According to Dave’s e-mail to friends and colleagues this evening, decisions regarding the new committee structure will be finalized once the new Congress is sworn in, but tentative plans are for all ocean-related issues to be folded into the current Water and Power Subcommittee.  The new Subcommittee will be the Water, Power and Oceans Subcommittee.   Questions about how the Magnuson-Stevens Act reauthorization will be handled by the Committee should be directed to Todd Ungerecht, who will be staying on with the Committee as the Deputy Staff Director.   More  PERSONAL NOTE:  Dave has been a stalwart worker on behalf of the Alaska seafood industry and deserves our thanks for a job well done!

Sullivan Delighted with U.S. Senate Committee Assignments (12/15).  The Republicans in the U.S. Senate today announced their committee assignments for the next two years. Alaska’s Dan Sullivan will come in with the lowest seniority of the 100 senators, primarily because he’s never held elected office before. But it doesn’t seem to have hurt him on the committee score.

Sullivan will serve on Armed Services, Veterans Affairs, Commerce, and Environment & Public Works, and he says he can hardly pick a favorite.

“Well look, I’m pleased with all of them,” he said. “These were actually the four committees that I requested.”

It’s through committees that senators can shape legislation, and their assignments define their sphere of influence. The Commerce Committee is of particular interest to Alaska because it oversees fisheries, as well as the Coast Guard and civil aviation. Alaska’s Ted Stevens chaired the panel near the end of his career.  More

Empire Editorial: Defend the Coast Guard (12/16).  The U.S. Coast Guard rescues Alaskans. Now, it’s the one that may need rescuing.

On Nov. 25, 2002, President George W. Bush signed the Homeland Security Act, creating the largest reorganization of the U.S. government since the creation of the Department of Defense. As part of the Homeland Security Act, authority over the U.S. Coast Guard was transferred from the Department of Transportation to the Department of Homeland Security.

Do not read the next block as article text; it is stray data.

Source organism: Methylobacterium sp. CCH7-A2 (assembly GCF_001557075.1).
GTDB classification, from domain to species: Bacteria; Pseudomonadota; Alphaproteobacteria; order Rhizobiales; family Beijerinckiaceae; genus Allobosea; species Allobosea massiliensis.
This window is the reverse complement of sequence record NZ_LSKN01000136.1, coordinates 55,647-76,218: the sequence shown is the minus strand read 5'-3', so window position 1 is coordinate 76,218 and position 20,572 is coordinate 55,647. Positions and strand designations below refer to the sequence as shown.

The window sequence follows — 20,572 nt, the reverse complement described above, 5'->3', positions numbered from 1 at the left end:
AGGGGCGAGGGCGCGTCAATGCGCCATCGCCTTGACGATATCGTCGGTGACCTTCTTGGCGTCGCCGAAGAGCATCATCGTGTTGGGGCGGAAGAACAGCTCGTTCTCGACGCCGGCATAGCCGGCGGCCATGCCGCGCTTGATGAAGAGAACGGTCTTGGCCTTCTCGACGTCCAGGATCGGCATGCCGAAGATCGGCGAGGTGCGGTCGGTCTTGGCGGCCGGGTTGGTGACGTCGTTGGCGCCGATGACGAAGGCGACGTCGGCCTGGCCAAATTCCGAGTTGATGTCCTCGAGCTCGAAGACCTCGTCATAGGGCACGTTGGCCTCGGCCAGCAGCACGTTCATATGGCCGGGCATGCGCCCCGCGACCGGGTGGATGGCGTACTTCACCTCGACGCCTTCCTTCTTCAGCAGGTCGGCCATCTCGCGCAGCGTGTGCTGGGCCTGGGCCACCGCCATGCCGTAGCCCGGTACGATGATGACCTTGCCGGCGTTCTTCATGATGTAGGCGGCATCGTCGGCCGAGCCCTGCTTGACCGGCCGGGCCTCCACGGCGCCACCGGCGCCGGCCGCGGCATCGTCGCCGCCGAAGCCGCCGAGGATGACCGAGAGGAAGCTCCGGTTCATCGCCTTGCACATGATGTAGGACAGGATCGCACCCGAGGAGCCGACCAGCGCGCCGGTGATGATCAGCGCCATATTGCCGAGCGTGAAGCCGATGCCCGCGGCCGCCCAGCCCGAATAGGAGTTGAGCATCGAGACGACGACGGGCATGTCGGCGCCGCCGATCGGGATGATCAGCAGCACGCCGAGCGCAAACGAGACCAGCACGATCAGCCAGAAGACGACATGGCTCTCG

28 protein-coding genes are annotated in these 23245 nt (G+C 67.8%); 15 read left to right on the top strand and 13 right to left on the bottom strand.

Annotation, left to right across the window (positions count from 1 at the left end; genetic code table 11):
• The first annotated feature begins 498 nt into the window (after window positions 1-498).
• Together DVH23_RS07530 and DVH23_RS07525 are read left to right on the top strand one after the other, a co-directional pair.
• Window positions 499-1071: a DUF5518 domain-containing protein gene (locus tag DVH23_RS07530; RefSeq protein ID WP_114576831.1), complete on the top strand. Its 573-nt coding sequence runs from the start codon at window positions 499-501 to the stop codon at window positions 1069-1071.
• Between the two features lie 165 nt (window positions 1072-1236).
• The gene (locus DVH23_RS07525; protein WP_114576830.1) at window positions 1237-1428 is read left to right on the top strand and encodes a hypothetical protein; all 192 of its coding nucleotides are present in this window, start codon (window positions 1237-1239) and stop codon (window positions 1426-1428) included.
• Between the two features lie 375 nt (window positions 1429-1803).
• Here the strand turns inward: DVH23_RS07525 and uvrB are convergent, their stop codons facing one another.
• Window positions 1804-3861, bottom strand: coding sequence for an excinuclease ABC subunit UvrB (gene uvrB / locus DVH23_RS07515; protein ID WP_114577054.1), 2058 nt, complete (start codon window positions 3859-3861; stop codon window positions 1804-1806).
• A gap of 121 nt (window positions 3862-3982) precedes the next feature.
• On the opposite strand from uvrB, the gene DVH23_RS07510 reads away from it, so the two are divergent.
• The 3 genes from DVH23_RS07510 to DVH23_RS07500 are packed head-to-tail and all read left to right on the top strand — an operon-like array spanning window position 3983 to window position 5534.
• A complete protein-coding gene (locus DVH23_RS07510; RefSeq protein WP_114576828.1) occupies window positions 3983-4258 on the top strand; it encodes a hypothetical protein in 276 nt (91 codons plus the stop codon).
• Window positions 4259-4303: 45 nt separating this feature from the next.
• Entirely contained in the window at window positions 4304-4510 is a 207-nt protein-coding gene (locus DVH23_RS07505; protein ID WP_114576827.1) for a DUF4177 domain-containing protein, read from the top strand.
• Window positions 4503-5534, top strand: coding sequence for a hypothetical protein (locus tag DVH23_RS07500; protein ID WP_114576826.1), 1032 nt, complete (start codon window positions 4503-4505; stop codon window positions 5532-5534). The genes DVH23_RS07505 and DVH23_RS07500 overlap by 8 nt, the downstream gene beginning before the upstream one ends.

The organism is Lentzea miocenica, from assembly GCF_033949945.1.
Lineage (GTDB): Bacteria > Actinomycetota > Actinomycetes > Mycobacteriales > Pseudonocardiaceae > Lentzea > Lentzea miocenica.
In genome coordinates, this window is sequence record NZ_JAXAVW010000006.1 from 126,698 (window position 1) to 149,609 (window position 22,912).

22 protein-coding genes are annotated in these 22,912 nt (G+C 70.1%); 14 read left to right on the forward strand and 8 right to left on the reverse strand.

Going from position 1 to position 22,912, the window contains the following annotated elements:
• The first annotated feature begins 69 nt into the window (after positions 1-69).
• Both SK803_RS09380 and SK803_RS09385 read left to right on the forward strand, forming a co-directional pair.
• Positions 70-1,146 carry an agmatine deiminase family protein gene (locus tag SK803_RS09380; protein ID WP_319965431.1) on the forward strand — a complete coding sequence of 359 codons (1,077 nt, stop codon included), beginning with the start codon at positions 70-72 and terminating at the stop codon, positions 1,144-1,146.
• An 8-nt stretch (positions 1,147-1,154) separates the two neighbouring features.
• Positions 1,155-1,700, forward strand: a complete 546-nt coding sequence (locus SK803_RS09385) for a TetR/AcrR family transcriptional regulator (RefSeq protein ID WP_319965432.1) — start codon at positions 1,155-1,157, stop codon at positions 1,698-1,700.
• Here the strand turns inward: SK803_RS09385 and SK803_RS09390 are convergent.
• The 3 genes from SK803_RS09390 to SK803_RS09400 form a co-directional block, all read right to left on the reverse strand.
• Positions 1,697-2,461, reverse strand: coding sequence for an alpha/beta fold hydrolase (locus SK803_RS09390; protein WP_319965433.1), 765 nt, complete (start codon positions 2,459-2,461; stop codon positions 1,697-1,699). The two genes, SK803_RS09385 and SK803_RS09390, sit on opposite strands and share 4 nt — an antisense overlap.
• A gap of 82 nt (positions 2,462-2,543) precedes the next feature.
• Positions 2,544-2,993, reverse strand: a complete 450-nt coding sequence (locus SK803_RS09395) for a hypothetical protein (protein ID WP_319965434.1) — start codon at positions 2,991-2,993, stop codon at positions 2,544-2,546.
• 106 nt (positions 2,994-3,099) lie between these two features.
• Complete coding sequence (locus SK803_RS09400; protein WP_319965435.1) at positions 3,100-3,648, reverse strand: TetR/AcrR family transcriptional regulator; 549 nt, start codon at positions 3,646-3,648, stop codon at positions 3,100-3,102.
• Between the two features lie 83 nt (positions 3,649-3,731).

Twelve years on, we can safely say that this move has been a mistake.  More


The need for A Global Seafood Sustainability Benchmark (12/16).  There are a huge number of seafood related ecolabels, and the differences among them are creating consumer confusion. Just as retailers faced a multiplicity of food safety certifications in the late 1990’s, so they face a multiplicity of seafood certifications today. The retail community came together and benchmarked food safety certifications, providing certainty, a level playing field, and cost reductions. As a result, retailers no longer have to compete over food safety. Today, a similar initiative is underway with sustainability ecolabel and certification schemes. We look at the positive benefit of this plan in an interview with Lahsen Ababouch, of FAO. Video (3:57)

Can GSSI Help Prevent Seafood Trade Barriers (12/16).  The growth of ecolabel certificaitions, which started out as a good response to a particular problem, have the potential to create market limiting trade barriers without the establishment of an internationally accepted benchmark system as to what constitutes a standard that meets the FAO ecolabeling guidelines. The GSSI project is designed to address this by recognizing all label schemes equally that meet its FAO standard requirements.  Video (3:31)

McDowell.  Fall 2014 Sockeye Market Report (12/16).  Prepared by The McDowell Group to supplement their written report contracted by the Bristol Bay Regional Seafood Development Association, this video will be of interest to Bristol Bay fishermen, seafood writers, seafood industry decision makers and other Bristol Bay fishery stakeholders. Please note: This video does not contain an audio track.  Video

NY Times.  Ask Well: What Fish Is Safe to Eat?  A reader asks whether farmed fish is better than no fish.   Video


Tulsequah mine study outlines Taku River barging (12/17).  Chieftain Metals Corp. has released new details on its plan to barge supplies and minerals to and from the Tulsequah Chief Mine, up the Taku River south of Juneau.

Chieftain is trying to re-open the long closed zinc, copper and gold mine in British Columbia. The company filed an updated feasibility study with Canadian financial regulators earlier this month. It says the Taku is likely to be impassable about 23 percent of the time during the proposed barging season from May to September. Another 23 percent of the time, barges will need a tug to help navigate the river.  More/KTOO Audio